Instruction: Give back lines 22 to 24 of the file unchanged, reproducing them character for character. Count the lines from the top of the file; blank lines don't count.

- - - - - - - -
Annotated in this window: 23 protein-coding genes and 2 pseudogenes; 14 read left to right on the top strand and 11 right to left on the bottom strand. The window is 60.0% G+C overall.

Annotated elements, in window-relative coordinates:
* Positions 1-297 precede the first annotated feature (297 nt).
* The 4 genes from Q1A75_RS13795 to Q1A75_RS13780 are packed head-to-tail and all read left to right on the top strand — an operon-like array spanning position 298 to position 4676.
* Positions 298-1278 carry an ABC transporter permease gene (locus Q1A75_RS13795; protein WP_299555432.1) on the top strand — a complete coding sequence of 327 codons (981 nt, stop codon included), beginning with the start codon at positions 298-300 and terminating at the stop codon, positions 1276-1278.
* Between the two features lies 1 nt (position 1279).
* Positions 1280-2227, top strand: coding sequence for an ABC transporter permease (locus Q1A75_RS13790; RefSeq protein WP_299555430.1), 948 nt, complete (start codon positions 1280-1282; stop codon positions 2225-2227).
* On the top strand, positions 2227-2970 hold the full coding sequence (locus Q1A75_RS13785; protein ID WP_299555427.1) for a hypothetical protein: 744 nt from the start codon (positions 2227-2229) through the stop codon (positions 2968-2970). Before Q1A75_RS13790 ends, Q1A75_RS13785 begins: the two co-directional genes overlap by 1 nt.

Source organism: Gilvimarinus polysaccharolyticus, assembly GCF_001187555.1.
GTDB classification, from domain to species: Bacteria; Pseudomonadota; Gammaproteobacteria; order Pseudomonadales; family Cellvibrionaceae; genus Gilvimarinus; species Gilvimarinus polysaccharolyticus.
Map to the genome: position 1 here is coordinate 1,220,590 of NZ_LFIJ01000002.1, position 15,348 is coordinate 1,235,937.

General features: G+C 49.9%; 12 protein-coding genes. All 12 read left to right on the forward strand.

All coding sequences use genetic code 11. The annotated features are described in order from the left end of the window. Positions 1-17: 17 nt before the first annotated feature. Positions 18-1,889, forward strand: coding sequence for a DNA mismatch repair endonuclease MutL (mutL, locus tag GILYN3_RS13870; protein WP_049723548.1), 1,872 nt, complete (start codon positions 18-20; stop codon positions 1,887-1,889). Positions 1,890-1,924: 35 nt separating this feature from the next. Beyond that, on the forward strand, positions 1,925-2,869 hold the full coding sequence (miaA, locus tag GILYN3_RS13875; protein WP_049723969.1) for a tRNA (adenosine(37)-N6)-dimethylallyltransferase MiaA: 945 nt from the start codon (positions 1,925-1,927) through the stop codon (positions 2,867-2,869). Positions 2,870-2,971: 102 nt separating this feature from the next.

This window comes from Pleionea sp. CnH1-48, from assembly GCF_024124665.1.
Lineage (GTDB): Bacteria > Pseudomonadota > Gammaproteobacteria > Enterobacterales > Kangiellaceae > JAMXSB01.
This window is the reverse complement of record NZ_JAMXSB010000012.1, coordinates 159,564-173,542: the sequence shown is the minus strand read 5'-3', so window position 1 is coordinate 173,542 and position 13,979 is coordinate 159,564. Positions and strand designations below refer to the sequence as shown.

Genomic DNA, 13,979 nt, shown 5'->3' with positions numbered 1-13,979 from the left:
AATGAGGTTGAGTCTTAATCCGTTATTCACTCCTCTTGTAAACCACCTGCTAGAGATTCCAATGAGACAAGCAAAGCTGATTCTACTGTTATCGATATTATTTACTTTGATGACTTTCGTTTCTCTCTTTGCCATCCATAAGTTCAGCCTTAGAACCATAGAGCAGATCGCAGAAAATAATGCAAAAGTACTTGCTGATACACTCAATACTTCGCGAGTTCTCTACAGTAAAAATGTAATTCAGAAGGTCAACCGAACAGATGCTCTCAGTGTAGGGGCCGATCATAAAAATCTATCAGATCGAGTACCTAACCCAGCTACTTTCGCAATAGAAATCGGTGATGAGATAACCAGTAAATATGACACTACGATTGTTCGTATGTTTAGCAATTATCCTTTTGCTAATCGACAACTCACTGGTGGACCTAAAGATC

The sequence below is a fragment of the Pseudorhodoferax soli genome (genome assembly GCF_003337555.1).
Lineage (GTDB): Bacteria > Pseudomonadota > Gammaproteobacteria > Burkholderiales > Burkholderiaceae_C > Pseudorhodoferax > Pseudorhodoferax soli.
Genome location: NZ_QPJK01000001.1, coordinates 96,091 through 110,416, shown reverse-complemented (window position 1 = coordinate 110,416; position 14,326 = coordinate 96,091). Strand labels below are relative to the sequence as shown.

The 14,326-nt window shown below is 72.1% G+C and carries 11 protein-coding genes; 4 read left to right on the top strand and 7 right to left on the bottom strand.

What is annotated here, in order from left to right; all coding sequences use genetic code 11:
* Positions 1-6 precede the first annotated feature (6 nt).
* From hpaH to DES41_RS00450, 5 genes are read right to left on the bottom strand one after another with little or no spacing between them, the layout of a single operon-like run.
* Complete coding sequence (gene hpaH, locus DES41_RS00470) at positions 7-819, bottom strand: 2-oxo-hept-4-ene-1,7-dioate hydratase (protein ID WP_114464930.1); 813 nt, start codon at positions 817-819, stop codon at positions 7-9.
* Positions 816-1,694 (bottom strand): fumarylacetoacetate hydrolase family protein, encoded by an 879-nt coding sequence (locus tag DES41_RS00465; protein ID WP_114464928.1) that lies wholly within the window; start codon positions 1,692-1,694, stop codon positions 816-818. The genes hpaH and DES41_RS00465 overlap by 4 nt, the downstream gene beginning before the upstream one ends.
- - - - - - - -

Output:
The 14,326-nt window shown below is 72.1% G+C and carries 11 protein-coding genes; 4 read left to right on the top strand and 7 right to left on the bottom strand.

What is annotated here, in order from left to right; all coding sequences use genetic code 11:
* Positions 1-6 precede the first annotated feature (6 nt).